Baader-Meinhof: The legacy

raflogoThe Baader Meinhof Group, also known as the Red Army Faction (RAF), officially disbanded in 1998, after many years of relative inactivity. But it has never really gone away.

We’ve already mentioned the massive scale of support that the group enjoyed in its day among young West Germans. RAF members were also, as Michael Burleigh has put it, “the darlings of Germany’s left-wing cultural elite.” Among those who defended them publicly were such internationally famous writers as Jean-Paul Sartre and Heinrich Böll. When RAF leaders Gudrun Ensslin and Andreas Baader fled for a time to France and Italy, Tennessee Williams reportedly played host to them. Marianne Faithfull’s 1979 song “Broken English” was inspired by the group.  

Then there’s Brian Eno’s 1978 song “RAF,” which incorporates “sound elements from a Baader Meinhof ransom message made by public telephone at the time of the Lufthansa Flight 181 hijacking.” Adorable.

In more recent years RAF has not only been remembered in films (as we saw yesterday) but also celebrated in song and story – and T-shirt.

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The “Prada Meinhof” T-shirt

Aside from Che Guevara T-shirts, the “Prada Meinhof” T-shirt is perhaps the famous sartorial example of what has been called “terrorist chic.” A 2005 exhibit at the Institute for Contemporary Art in Berlin drew widespread criticism. “The RAF’s terrorism is downplayed, if not even glorified,” Friedbert Pflueger, a member of the German Parliament, told the Washington Post after viewing the exhibit, adding that it made “no distinction between culprits and victims.” Another source has noted that “photographs of Baader, Ensslin and Meinhof’s suicides feature in New York’s Museum Of Modern Art’s permanent collection.” Ulrike Meinhof’s story, moreover, has figured in the work of Nobel Prize-winning authors Günter Grass and Elfriede Jelinek.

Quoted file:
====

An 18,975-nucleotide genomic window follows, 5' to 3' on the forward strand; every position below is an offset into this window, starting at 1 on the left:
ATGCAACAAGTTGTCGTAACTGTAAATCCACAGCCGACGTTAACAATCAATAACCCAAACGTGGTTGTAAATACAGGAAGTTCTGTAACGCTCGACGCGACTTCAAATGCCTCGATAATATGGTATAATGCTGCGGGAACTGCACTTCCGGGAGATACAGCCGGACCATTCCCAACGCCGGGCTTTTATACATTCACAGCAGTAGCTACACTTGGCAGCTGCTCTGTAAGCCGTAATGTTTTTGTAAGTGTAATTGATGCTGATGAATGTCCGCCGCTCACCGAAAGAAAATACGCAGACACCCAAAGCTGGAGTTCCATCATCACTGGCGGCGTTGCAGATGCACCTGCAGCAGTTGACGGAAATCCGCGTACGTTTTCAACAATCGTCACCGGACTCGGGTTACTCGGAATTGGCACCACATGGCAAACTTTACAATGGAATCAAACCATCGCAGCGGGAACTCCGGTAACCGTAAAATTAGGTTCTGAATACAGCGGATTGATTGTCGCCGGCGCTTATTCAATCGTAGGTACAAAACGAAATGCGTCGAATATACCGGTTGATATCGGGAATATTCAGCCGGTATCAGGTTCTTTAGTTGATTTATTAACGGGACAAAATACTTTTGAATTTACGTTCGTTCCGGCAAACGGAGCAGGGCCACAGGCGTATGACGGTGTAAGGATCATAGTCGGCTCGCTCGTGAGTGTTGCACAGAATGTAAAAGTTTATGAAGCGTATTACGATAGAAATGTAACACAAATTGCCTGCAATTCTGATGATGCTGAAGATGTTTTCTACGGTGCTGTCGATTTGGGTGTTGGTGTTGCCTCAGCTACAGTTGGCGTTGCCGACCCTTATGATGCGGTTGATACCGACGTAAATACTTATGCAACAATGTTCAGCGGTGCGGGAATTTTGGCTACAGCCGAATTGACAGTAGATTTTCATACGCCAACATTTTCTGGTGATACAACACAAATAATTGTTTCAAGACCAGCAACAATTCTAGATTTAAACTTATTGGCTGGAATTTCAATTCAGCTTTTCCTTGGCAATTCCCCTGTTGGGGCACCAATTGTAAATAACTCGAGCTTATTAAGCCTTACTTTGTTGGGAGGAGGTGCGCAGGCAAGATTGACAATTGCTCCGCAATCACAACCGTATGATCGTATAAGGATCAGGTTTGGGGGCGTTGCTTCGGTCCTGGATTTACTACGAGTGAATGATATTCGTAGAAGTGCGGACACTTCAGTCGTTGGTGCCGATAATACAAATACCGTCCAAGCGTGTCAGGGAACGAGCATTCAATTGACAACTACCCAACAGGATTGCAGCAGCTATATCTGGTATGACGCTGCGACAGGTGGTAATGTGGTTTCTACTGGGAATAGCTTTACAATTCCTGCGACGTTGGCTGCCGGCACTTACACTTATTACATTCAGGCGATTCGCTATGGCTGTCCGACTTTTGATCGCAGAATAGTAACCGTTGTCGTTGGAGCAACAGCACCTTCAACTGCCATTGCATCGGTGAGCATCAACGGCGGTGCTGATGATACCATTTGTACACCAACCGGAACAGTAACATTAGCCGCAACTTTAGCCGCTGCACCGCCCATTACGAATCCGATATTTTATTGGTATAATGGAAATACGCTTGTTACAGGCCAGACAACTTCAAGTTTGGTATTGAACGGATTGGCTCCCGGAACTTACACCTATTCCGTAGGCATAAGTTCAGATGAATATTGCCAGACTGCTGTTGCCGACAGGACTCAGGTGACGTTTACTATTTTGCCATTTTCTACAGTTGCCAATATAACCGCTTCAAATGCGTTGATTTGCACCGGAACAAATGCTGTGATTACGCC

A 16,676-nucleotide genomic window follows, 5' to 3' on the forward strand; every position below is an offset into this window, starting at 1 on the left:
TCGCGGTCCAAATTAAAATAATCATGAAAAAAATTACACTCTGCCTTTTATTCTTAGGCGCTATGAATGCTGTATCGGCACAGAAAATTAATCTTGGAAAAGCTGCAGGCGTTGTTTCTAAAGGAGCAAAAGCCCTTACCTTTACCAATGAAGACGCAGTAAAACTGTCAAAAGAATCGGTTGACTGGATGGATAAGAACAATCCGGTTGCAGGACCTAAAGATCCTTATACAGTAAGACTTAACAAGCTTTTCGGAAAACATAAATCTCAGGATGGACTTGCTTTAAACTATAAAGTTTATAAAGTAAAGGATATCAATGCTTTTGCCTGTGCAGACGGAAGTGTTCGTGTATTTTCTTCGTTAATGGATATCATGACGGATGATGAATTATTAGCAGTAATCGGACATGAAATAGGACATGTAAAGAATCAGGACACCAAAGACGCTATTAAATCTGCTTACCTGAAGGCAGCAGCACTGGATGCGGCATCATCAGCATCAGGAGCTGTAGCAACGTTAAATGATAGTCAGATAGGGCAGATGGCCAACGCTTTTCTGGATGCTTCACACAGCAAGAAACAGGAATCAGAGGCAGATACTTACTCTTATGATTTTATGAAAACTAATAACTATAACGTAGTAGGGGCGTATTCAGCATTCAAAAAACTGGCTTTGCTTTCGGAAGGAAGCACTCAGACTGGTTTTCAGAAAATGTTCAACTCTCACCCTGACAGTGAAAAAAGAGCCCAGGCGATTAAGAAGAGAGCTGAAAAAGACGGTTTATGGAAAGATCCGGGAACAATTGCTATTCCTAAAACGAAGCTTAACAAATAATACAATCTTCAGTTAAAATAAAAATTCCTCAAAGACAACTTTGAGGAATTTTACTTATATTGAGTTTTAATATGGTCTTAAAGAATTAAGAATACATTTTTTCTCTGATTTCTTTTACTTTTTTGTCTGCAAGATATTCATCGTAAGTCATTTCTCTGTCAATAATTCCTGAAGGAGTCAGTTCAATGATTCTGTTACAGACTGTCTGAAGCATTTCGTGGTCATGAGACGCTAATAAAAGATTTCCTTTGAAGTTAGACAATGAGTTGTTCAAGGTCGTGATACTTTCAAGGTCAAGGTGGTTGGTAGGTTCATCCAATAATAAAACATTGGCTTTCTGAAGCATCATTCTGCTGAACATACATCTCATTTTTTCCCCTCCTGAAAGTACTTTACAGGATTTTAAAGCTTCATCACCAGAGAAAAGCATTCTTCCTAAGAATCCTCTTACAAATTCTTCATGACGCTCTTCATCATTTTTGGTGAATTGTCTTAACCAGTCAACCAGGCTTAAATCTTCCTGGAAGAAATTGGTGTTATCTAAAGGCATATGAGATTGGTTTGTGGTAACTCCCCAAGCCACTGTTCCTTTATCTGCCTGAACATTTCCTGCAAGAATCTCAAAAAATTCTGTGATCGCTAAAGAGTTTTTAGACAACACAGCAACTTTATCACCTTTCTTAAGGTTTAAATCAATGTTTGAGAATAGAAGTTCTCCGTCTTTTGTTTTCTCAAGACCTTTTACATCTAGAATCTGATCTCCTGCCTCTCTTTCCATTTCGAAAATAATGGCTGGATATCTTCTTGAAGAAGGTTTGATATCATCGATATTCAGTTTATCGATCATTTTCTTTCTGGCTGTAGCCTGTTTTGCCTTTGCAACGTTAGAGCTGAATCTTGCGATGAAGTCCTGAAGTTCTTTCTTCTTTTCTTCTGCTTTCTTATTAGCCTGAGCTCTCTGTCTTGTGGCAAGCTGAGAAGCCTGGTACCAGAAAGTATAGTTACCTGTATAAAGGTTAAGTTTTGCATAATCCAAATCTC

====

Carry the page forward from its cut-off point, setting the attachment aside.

If the RAF’s members were outraged that many former Nazis remained ensconced in the West German government of the 1970s, today’s Germans have reason to be outraged that their current cultural, media, and political elite is packed with people who, in their youth, cheered on the RAF. As a 2009 article observed, “many people from the protest movement went into German institutions as judges, lawyers, journalists and politicians, and…had far more impact than Baader-Meinhof’s violence.” 

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Bettina Röhl

In 2001, for example, Bettina Röhl unearthed an archival film clip in which Joschka Fischer, who at the time was German Foreign Minister, could be seen beating up a cop in 1973, when he belonged to a Marxist group called the Cleaning Brigade. Röhl also claimed to possess taped witness accounts attesting that Fischer, back in the 1970s, had been a leading figure among far-left militants in Frankfurt, had advocated the use of Molotov cocktails, and had led a gang of bullies “who would come in and beat up his opponents or anyone standing in his way.” Other sources, meanwhile, alleged that Fischer had hidden RAF terrorist Margrit Schiller in his flat.

BRU102 - 20021025 - BRUSSELS, BELGIUM : German Foreign Minister Joschka Fischer pictured during a news conference prior to the second working session at the European Council building in Brussels, 25 October 2002, the second day of the European Summit of Heads of State and Government, due to prepare the financing of the enlargement. EPA PHOTO BELGA/ BENOIT DOPPAGNE
Joschka Fischer